The above is an example of a “wild arc”: it is an arc in space (a continuous image of the unit interval ) that is so pathologically embedded that it cannot be “straightened out” by a deformation of 3-space. Or if you have had some calculus, it is impossible to define a tangent vector to the arc at two points; in this case, the end points.
Now do you see the red circles around one of the end points? Those represent the equator of a round sphere whose “center” is at the end point. As you can see, the arc hits those spheres at 3 points. So, take any old sphere that has that endpoint “inside of it” (technically, inside the ball bounded by the sphere, and for you experts, we insist that the sphere be a “smooth” sphere) . Now, what is the fewest number of points that this arc meets such a sphere? That is called the “penetration index” of the endpoint.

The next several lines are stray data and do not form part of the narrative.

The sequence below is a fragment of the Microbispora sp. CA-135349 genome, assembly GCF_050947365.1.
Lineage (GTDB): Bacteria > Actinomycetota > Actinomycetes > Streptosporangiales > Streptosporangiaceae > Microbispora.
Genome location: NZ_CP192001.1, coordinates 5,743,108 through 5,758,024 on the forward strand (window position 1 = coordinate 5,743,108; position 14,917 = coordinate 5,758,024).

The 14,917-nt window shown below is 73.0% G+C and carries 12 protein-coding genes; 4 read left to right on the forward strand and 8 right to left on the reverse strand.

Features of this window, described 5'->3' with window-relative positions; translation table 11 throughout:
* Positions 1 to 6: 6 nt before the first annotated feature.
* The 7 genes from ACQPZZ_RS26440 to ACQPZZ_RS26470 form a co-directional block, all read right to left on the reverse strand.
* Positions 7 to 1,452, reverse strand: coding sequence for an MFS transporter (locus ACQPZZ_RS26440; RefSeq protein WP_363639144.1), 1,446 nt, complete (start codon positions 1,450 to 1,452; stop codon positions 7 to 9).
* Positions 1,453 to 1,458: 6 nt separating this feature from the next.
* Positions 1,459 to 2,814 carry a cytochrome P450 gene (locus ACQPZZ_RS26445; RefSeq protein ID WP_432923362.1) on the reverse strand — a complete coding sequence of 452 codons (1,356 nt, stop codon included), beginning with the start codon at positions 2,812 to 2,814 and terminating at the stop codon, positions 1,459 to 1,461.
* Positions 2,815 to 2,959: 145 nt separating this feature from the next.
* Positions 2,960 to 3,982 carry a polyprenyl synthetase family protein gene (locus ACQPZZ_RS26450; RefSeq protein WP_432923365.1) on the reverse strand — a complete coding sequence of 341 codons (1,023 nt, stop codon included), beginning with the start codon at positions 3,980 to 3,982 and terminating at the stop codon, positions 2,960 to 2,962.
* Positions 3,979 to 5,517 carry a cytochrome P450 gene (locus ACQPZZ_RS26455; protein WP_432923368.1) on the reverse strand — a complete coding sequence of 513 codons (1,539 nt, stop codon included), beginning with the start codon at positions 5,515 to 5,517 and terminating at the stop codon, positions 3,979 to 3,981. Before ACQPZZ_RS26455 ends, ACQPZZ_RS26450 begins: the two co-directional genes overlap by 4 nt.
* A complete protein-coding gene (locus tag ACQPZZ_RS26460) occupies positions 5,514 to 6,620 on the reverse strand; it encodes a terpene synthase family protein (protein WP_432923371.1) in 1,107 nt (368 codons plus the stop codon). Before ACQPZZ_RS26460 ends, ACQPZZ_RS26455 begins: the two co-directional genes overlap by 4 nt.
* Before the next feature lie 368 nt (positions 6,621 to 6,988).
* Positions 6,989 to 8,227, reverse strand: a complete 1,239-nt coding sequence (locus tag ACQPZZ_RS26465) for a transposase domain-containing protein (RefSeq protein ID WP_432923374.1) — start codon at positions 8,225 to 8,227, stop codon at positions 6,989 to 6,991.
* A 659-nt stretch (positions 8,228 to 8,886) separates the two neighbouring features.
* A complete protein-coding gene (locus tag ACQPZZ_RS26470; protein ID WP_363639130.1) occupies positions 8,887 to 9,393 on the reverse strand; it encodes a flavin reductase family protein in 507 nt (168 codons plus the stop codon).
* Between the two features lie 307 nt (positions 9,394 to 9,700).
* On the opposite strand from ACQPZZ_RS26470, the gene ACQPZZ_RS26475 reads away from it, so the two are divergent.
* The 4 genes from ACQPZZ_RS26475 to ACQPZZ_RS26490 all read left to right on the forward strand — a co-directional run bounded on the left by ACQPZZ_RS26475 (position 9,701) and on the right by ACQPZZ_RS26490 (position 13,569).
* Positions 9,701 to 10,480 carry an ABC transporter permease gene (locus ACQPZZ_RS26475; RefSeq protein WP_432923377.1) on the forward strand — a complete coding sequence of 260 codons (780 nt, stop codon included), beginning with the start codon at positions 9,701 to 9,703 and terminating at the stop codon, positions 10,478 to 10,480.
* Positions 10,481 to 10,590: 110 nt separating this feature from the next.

It sure looks like the penetration index is 3, but all this picture does is to show that the penetration index is at most three. How do you know that there isn’t some sphere that you haven’t thought of that contains the endpoint inside of it (ok, inside of the region bounded by the sphere) that hits this arc in two points, or even one point?
It turns out that no such sphere exists, but that requires proof and the proofs aren’t always that easy.
I bring this up because I was doing a calculation similar to this and wondered why it was getting so complex; then I realized that my calculation was akin to calculating a “penetration index”.